The History of the JFCS Holocaust Center 
  • Education
  • Holocaust Center

Tauba Weiss

In 1977, San Francisco’s reputation as a city of peace and love was tested by an unexpected threat: just steps away from a synagogue in the Outer Sunset, a Nazi bookstore had opened its doors.  

This brazen, shameless act infuriated Tauba Weiss, a member of the city’s considerable population of Holocaust survivors. She confronted the shop owner on Erev Pesach, demanding that he explain himself—was it not enough that the Nazis had killed so many of her people in Europe just years ago? The man responded cruelly, “No, it was not enough.”  

Filled with anger, Tauba picked a rock up from the ground and hurled it through the storefront window. Her act of fearless defiance sparked a protest, and she was soon joined by other survivors—including her husband, Morris—who kicked in the door and threw the store’s inventory into the street.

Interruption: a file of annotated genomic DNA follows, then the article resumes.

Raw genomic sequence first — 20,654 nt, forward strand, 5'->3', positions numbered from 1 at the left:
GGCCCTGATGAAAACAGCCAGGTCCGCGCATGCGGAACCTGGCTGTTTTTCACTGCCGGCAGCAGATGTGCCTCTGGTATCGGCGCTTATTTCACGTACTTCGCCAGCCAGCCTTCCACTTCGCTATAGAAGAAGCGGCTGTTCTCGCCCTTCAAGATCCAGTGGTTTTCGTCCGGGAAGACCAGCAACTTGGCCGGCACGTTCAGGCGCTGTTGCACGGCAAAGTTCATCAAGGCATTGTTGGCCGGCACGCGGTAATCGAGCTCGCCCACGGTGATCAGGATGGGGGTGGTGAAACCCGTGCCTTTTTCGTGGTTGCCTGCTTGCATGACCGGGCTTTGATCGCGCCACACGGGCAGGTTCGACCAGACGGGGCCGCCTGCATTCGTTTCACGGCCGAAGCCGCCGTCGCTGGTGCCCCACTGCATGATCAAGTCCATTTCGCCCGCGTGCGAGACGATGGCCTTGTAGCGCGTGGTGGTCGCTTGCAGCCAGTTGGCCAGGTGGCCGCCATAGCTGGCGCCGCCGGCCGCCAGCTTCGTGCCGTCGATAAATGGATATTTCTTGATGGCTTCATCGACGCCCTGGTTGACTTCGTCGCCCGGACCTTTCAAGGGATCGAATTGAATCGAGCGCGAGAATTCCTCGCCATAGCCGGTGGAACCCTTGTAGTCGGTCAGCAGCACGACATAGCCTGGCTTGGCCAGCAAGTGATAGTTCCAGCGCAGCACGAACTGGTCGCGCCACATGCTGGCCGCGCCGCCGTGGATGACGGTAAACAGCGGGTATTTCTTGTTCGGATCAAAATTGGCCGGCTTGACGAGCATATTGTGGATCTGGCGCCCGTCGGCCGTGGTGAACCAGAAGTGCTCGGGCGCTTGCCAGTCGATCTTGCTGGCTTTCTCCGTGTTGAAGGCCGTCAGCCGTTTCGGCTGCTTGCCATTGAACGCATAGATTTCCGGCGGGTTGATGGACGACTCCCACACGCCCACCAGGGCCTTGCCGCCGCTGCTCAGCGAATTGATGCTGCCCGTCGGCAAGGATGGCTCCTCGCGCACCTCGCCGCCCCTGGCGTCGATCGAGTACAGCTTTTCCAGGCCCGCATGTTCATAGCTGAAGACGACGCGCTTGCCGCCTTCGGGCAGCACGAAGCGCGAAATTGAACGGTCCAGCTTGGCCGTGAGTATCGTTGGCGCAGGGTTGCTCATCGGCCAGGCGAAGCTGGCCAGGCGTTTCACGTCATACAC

Not only did this protest eventually lead to the closure of the Nazi bookstore and run its proprietors out of town, but it galvanized the city’s entire Jewish population to take a stand. Tauba and the other survivors asked the local community to do three things: create a Holocaust Center,  start a Yom HaShoah public commemoration, and build a memorial. 

Within just two years, Holocaust Library and Research Center was established, which would later become the JFCS Holocaust Center. Every year still, the JFCS Holocaust Center brings leads a community Yom HaShoah (Holocaust Remembrance Day) commemoration to remember those who perished and those who survived the Holocaust.

A bastion of Holocaust and genocide education, the JFCS Holocaust Center is guided always by the mantra of  Tauba Weiss: “Education brings understanding.” It stands as a testament to our community’s resolve to continuously stand up against antisemitism and all forms of hate.  

Learn more about the JFCS Holocaust Center here >

Watch a video of this history featuring Tauba Weiss >


Posted by Admin on June 6, 2023